If you don’t wear a white lab coat and fiddle around with test tubes, there’s a good chance that you have been caught up in the myth that your business isn’t involved in research and development.
However, with the end of the financial year looming, you will need to gain a better understanding of R&D, or potentially miss out on significant savings. The R&D myth can cost you cold, hard cash.
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Many small businesses complete research and development work in their business, without recognising that they are doing this.
This represents a huge missed opportunity because if you are undertaking R&D work then you could be eligible for additional tax concessions or even a cash refund from the Government.
R&D is often thought of as highly technical work in a clinical environment. The reality, however, is that where a business seeks out innovation, is testing and trialling processes and where there is an inherent risk that the test might fail, then you are likely carrying out R&D work.
It is all about developing new products or product variations that can be commercialised and add value to your business.
Your testing might be carried out in your factory, office or warehouse. You don’t need a research laboratory and a science degree to qualify.
There is a Government incentive program for research and development work carried out by business. This is administered through Ausindustry, but your claim is made through your tax return.
To make a claim you need to be registered prior to lodging your tax return. Once your claim is submitted to Ausindustry, they will provide you with a claim number and this is included in your tax return.
Your application to Ausindustry must be made by no later than 10 months after the end of the financial year.
So, assuming you have a June 30 balance date, you need to submit your application by April 30.
This only gives you around three weeks to act on this.
The two main concessions are:
125% R&D Tax Concession: This is a general concession allowing eligible companies to deduct 125% of eligible R&D expenditure incurred on eligible Australian-owned R&D activities in their annual tax returns.
The basic eligibility requirements must be satisfied to access this tax concession.
R&D Tax Offset: This tax offset allows small companies who are in tax loss to cash out their tax concession entitlements.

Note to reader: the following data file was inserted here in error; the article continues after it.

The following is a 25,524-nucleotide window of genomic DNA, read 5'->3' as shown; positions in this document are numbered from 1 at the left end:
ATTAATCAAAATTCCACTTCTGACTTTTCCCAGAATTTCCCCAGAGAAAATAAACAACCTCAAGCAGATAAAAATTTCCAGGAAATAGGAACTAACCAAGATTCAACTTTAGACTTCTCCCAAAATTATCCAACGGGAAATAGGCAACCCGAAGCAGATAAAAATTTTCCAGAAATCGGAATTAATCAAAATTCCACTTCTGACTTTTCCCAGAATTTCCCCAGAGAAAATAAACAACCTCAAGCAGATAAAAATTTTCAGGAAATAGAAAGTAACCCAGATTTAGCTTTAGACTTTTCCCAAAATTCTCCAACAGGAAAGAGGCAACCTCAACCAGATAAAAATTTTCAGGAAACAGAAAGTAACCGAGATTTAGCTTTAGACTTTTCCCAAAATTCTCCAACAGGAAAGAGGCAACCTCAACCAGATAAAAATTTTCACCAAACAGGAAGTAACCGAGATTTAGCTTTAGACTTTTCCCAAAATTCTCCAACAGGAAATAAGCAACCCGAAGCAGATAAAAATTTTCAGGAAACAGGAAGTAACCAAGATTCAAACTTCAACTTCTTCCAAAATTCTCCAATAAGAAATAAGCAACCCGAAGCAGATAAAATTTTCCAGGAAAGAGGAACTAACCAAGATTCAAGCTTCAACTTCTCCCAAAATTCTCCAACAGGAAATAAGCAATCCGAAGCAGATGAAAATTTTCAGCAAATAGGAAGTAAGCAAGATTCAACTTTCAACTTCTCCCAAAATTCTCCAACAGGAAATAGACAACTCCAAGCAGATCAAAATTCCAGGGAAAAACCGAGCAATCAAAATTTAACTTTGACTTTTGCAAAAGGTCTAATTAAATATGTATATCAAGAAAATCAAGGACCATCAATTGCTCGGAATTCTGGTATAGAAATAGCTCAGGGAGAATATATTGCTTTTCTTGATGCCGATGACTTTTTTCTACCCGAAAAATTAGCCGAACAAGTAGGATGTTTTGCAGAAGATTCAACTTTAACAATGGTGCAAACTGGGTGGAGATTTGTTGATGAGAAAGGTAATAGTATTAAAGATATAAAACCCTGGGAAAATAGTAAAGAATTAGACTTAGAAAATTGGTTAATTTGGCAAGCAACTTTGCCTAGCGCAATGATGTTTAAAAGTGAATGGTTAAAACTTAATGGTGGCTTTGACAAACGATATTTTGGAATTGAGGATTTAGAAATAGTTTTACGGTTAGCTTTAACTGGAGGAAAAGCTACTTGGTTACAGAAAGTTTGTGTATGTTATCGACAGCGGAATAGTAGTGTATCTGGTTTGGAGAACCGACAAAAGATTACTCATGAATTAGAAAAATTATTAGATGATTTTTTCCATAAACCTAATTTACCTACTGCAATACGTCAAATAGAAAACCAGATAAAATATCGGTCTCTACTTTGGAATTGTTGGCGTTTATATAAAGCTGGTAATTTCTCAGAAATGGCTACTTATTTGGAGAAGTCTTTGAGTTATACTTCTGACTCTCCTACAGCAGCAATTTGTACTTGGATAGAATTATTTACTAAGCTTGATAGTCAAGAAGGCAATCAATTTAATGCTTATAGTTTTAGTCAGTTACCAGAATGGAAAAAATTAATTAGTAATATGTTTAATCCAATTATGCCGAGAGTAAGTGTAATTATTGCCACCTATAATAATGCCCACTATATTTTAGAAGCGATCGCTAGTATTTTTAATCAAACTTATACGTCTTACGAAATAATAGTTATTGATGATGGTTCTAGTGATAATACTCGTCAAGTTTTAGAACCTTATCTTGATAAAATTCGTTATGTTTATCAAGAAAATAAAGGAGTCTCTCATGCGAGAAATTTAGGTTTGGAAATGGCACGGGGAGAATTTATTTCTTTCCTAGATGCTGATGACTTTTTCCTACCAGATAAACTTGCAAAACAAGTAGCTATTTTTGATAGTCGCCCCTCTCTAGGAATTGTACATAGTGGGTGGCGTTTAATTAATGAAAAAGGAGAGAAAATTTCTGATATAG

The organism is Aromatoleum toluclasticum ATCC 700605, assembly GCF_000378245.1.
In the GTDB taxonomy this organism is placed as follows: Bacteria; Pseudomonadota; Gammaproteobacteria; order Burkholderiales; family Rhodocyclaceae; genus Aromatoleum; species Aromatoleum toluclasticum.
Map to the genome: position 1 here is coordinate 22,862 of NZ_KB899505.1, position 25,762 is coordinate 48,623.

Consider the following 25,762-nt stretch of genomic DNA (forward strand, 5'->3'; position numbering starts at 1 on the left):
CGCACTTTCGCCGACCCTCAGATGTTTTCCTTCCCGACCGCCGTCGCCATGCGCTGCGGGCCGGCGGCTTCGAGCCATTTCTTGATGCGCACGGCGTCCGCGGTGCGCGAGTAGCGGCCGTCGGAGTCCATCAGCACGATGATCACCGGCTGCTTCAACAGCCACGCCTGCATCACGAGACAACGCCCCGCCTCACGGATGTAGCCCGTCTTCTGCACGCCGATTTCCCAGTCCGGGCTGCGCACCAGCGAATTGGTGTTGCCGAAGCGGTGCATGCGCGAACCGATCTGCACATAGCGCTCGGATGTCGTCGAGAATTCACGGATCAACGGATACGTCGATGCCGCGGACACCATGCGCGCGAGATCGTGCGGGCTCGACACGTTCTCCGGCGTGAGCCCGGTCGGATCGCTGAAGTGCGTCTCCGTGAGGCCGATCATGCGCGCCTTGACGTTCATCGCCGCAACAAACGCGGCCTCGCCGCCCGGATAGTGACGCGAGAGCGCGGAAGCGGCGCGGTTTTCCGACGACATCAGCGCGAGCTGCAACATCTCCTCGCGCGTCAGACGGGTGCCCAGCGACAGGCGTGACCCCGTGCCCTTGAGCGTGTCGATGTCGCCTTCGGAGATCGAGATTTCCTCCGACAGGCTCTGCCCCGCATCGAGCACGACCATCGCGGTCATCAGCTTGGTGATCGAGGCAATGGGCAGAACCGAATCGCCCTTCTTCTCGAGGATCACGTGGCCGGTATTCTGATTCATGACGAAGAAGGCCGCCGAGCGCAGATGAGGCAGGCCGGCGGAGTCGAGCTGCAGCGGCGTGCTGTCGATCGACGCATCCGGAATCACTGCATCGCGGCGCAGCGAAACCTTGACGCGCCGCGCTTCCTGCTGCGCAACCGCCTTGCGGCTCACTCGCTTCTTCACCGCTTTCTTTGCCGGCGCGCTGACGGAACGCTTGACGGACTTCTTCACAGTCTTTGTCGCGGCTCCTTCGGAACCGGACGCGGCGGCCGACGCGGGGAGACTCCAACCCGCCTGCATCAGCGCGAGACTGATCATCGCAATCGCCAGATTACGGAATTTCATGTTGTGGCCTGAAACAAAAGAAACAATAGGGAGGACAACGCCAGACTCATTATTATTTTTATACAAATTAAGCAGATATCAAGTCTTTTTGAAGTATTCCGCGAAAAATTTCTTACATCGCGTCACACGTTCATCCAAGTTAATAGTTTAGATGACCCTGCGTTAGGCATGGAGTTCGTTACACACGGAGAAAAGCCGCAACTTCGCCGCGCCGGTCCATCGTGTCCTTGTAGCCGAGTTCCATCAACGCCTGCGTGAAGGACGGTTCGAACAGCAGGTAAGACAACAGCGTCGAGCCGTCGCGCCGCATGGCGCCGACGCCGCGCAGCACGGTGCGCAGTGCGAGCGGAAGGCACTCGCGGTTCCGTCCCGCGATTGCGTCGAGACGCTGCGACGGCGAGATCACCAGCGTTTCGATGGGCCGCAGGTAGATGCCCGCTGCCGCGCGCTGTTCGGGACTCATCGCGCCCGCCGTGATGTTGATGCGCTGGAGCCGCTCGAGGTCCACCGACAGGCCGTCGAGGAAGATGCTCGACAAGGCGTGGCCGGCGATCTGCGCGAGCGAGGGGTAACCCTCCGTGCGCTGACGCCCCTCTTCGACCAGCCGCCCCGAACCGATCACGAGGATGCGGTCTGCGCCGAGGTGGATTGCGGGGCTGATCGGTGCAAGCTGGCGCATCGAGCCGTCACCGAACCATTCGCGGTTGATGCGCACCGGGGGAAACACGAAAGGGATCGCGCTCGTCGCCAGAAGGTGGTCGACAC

The tax offset is paid at the rate of 30 cents for each dollar of deduction that would have otherwise been claimable.
For early stage companies or where you are in a tax loss position, this can be a valuable boost to your cashflow. You can cash out the tax losses that have been incurred in your R&D work.
To be eligible for the R&D tax concession, you must meet all of the eligibility requirements. It is important that you have assessed your eligibility for a specific claim.
The basic requirements to be satisfied to access the R&D tax concessions are:
- The entity must be a company incorporated in Australia, not acting in the capacity as a trustee.
- The activities must qualify as R&D activities. R&D activities are activities which are either ‘systematic, investigative and experimental activities involving innovation or high levels of technical risk’ (SIE activities), or activities which are directly related to the carrying on of the SIE activities.
- A R&D plan and adequate R&D records are maintained.
- A minimum of $20,000 R&D expenditure was incurred unless the R&D is contracted to an approved Registered Research Agency.
There are some additional requirements for claiming the tax offset and premium.
If you think you might be eligible for the concessions speak with your accountant. You are likely to need some advice on this and assistance in preparing your claim.
Like most other tax areas, you self-assess your position but you need to be able to substantiate it if it is queried or subject to an audit.
Where you are undertaking R&D activities you should take advantage of these additional assistance programs. They will help to defray some of your costs and also provide a cashflow boost. So don’t delay.
Greg Hayes is a director of Hayes Knight and specialises in taxation and business planning advice.